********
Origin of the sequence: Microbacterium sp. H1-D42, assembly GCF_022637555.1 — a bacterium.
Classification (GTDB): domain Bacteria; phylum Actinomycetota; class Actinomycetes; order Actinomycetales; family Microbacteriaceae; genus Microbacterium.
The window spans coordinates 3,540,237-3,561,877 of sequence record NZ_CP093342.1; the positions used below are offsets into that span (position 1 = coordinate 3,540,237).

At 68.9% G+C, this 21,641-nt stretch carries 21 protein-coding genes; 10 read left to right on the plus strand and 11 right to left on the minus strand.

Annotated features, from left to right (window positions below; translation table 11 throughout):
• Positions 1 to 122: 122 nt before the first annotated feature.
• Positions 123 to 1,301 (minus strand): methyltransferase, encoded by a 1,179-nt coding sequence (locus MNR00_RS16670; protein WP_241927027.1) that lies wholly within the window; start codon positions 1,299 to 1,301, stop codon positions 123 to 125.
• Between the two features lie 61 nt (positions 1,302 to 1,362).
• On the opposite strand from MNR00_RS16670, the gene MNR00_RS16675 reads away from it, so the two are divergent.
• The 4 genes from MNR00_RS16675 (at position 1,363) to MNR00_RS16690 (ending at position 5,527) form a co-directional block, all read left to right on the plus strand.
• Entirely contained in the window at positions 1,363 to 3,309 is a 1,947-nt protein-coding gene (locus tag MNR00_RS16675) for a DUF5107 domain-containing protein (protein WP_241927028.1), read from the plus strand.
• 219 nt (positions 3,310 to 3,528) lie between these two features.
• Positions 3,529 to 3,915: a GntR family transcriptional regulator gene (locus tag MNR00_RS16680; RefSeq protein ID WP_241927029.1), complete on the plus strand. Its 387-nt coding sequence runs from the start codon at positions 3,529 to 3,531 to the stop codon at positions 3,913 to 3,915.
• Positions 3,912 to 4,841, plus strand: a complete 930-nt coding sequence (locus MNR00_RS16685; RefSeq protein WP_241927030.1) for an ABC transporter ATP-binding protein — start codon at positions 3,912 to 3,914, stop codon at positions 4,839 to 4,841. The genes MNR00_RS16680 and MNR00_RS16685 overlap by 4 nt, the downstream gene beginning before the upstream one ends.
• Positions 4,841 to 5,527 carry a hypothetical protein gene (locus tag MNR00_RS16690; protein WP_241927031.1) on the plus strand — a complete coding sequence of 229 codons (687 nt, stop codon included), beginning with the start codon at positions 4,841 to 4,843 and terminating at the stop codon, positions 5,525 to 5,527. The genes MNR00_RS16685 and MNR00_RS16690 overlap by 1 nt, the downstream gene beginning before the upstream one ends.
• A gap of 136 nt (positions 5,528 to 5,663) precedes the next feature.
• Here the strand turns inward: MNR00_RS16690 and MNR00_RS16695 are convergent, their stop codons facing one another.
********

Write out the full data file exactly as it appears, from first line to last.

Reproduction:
Origin of the sequence: Microbacterium sp. H1-D42, assembly GCF_022637555.1 — a bacterium.
Classification (GTDB): domain Bacteria; phylum Actinomycetota; class Actinomycetes; order Actinomycetales; family Microbacteriaceae; genus Microbacterium.
The window spans coordinates 3,540,237-3,561,877 of sequence record NZ_CP093342.1; the positions used below are offsets into that span (position 1 = coordinate 3,540,237).

At 68.9% G+C, this 21,641-nt stretch carries 21 protein-coding genes; 10 read left to right on the plus strand and 11 right to left on the minus strand.

Annotated features, from left to right (window positions below; translation table 11 throughout):
• Positions 1 to 122: 122 nt before the first annotated feature.
• Positions 123 to 1,301 (minus strand): methyltransferase, encoded by a 1,179-nt coding sequence (locus MNR00_RS16670; protein WP_241927027.1) that lies wholly within the window; start codon positions 1,299 to 1,301, stop codon positions 123 to 125.
• Between the two features lie 61 nt (positions 1,302 to 1,362).
• On the opposite strand from MNR00_RS16670, the gene MNR00_RS16675 reads away from it, so the two are divergent.
• The 4 genes from MNR00_RS16675 (at position 1,363) to MNR00_RS16690 (ending at position 5,527) form a co-directional block, all read left to right on the plus strand.
• Entirely contained in the window at positions 1,363 to 3,309 is a 1,947-nt protein-coding gene (locus tag MNR00_RS16675) for a DUF5107 domain-containing protein (protein WP_241927028.1), read from the plus strand.
• 219 nt (positions 3,310 to 3,528) lie between these two features.
• Positions 3,529 to 3,915: a GntR family transcriptional regulator gene (locus tag MNR00_RS16680; RefSeq protein ID WP_241927029.1), complete on the plus strand. Its 387-nt coding sequence runs from the start codon at positions 3,529 to 3,531 to the stop codon at positions 3,913 to 3,915.
• Positions 3,912 to 4,841, plus strand: a complete 930-nt coding sequence (locus MNR00_RS16685; RefSeq protein WP_241927030.1) for an ABC transporter ATP-binding protein — start codon at positions 3,912 to 3,914, stop codon at positions 4,839 to 4,841. The genes MNR00_RS16680 and MNR00_RS16685 overlap by 4 nt, the downstream gene beginning before the upstream one ends.
• Positions 4,841 to 5,527 carry a hypothetical protein gene (locus tag MNR00_RS16690; protein WP_241927031.1) on the plus strand — a complete coding sequence of 229 codons (687 nt, stop codon included), beginning with the start codon at positions 4,841 to 4,843 and terminating at the stop codon, positions 5,525 to 5,527. The genes MNR00_RS16685 and MNR00_RS16690 overlap by 1 nt, the downstream gene beginning before the upstream one ends.
• A gap of 136 nt (positions 5,528 to 5,663) precedes the next feature.
• Here the strand turns inward: MNR00_RS16690 and MNR00_RS16695 are convergent, their stop codons facing one another.